Hiking & Biking

Biking Banner

Hiking and Biking are some of the best ways to experience the refuge. Exploring the backcountry roads can offer some real treats. Consider visiting C-3, C-2 and A-2 Pools, which are nice places to birdwatch. A bike ride down the Pine Creek Road may allow visitors to catch a glimpse of the black-backed woodpecker. The White Pine Public Use Natural Area on the northeast side of A Pool and the Northern Hardwood Public Use Natural Area northwest of the Chicago Farm are also beautiful places to explore, sit, relax and nature journal.

Ride The Roads

Bicycling is a wonderful way to see the refuge because visitors can travel through large portions of the back-country. There are many miles of roads available for biking.

  • All roads are open to bicycles unless otherwise posted.
  • Roads are crushed gravel or hard-packed dirt. Some of the less developed roads around certain pools may have areas of loose sand.
  • Bicycles are not allowed on footpaths or cross-country ski trails.
  • Be aware of the possibility of vehicles on the roads. Refuge staff and researchers drive through the back-country.
  • To help plan your visit, mileage is marked on the refuge map.

What to take with you:

  • Refuge Map - intersections are well marked but will not make sense without a map.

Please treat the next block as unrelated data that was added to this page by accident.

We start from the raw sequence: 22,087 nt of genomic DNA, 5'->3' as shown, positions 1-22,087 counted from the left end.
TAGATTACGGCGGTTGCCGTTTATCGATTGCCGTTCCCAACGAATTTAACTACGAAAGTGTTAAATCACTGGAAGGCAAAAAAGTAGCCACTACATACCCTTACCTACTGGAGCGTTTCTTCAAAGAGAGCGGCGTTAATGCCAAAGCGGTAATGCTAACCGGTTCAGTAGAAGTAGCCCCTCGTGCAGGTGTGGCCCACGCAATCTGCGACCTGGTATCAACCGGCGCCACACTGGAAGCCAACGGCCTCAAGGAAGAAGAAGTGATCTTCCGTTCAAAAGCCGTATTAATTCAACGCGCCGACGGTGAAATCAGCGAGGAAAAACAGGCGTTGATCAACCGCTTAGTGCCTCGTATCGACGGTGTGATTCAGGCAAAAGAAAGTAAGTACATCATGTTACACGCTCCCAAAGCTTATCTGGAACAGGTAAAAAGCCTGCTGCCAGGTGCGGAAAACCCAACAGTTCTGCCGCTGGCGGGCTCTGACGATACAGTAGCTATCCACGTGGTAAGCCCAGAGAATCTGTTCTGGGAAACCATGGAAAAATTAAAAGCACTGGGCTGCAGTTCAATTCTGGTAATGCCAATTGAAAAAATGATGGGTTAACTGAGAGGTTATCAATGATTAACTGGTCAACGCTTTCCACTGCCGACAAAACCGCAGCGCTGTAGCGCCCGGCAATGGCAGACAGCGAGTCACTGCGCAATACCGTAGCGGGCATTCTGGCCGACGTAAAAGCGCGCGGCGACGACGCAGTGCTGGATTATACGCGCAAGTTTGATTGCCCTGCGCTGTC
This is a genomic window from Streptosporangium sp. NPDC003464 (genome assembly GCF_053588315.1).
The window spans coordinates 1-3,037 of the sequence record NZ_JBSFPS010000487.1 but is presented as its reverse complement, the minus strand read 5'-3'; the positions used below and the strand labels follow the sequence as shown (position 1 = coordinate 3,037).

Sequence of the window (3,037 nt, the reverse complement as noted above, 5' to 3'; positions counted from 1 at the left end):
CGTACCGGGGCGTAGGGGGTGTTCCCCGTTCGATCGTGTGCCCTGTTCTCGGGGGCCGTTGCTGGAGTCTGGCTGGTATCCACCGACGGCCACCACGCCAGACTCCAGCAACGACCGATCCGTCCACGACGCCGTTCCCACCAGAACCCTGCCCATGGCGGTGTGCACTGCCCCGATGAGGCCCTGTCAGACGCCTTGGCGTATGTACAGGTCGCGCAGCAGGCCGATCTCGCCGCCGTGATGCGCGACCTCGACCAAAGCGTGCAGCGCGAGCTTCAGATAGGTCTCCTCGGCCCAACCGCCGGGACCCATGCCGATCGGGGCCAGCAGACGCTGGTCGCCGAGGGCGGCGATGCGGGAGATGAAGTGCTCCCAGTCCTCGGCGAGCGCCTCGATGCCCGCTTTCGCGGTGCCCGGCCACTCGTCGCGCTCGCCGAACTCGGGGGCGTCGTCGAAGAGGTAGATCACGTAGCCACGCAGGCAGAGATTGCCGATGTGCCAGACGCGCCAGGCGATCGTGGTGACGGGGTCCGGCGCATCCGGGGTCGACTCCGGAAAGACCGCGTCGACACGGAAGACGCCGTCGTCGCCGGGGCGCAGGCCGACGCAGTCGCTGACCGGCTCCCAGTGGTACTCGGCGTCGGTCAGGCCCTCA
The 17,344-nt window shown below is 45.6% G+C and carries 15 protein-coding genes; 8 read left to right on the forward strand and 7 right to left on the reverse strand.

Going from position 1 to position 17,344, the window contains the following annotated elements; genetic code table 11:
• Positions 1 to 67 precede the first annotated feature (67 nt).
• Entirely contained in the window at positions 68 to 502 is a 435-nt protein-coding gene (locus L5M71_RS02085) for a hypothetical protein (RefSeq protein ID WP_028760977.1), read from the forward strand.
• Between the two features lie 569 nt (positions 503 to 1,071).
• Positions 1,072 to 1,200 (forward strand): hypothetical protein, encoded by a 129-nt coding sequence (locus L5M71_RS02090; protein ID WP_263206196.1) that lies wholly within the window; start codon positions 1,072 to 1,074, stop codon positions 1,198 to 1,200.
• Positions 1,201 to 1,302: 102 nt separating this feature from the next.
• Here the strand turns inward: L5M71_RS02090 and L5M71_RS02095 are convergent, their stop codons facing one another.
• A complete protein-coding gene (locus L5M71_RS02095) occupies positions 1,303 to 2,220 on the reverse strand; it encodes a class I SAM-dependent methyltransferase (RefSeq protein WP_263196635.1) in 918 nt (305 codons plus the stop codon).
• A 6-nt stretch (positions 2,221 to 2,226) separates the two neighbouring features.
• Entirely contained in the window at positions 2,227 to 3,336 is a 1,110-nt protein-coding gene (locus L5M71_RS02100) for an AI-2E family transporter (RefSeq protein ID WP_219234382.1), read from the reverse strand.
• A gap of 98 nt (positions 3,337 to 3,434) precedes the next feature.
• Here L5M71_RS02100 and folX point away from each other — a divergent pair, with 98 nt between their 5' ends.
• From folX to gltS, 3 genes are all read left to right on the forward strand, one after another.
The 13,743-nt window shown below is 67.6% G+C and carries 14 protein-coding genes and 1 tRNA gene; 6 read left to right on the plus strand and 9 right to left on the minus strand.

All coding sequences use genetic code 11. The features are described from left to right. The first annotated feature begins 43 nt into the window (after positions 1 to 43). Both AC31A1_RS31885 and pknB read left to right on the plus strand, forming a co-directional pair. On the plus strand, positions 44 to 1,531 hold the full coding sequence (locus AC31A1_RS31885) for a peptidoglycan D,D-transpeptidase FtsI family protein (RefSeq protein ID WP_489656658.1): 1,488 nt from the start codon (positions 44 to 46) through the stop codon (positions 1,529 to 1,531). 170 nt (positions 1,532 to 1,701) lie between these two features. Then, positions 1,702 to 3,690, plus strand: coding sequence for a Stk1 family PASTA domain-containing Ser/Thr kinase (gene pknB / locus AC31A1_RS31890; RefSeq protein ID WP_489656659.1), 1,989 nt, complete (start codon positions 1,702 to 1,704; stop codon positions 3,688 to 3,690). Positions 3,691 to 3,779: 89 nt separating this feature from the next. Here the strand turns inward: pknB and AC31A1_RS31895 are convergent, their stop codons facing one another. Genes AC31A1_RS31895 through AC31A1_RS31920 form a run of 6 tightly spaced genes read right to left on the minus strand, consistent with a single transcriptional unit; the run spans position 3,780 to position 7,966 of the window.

• Water - no potable water is available in the back-country.
  • Protective Clothing - weather can change quickly and biting insects can be abundant.

Walk The Wild

Hiking offers a chance to explore the whole refuge. Visitors are welcome to hike anywhere on the refuge unless otherwise posted or they may choose one of the many trails the refuge has to offer!

  • Pine Ridge Nature Trail - 1.5 miles around part of F Pool winds through a variety of habitats including wetlands, red pine forests and offers a great view of the pools.
  • Wigwam Extension - This 0.5 mile extension off the Pine Ridge Nature Trail takes you to the Show Pools and Wigwam Access Point north of the Visitor Center. The wigwam structures were built by the Civilian Conservation Corps in the late 1930s.
  • South Show Pool Loop - This 0.5 mile trail skirts the shores of the South Show Pool allowing refuge visitors access to bank fishing along the sides of the pond. On the south end of the show pool refuge visitors can see a stone spillway built by the Civilian Conservation Corps.
  • Northern Hardwoods Trails - These trails are groomed in the winter for cross-country skiing but are also a nice place to take a walk. In the spring, woodland wildflowers dot the landscape. Be alert for falling branches. These areas were hit hard by beech bark disease and beech limbs may break off unexpectedly.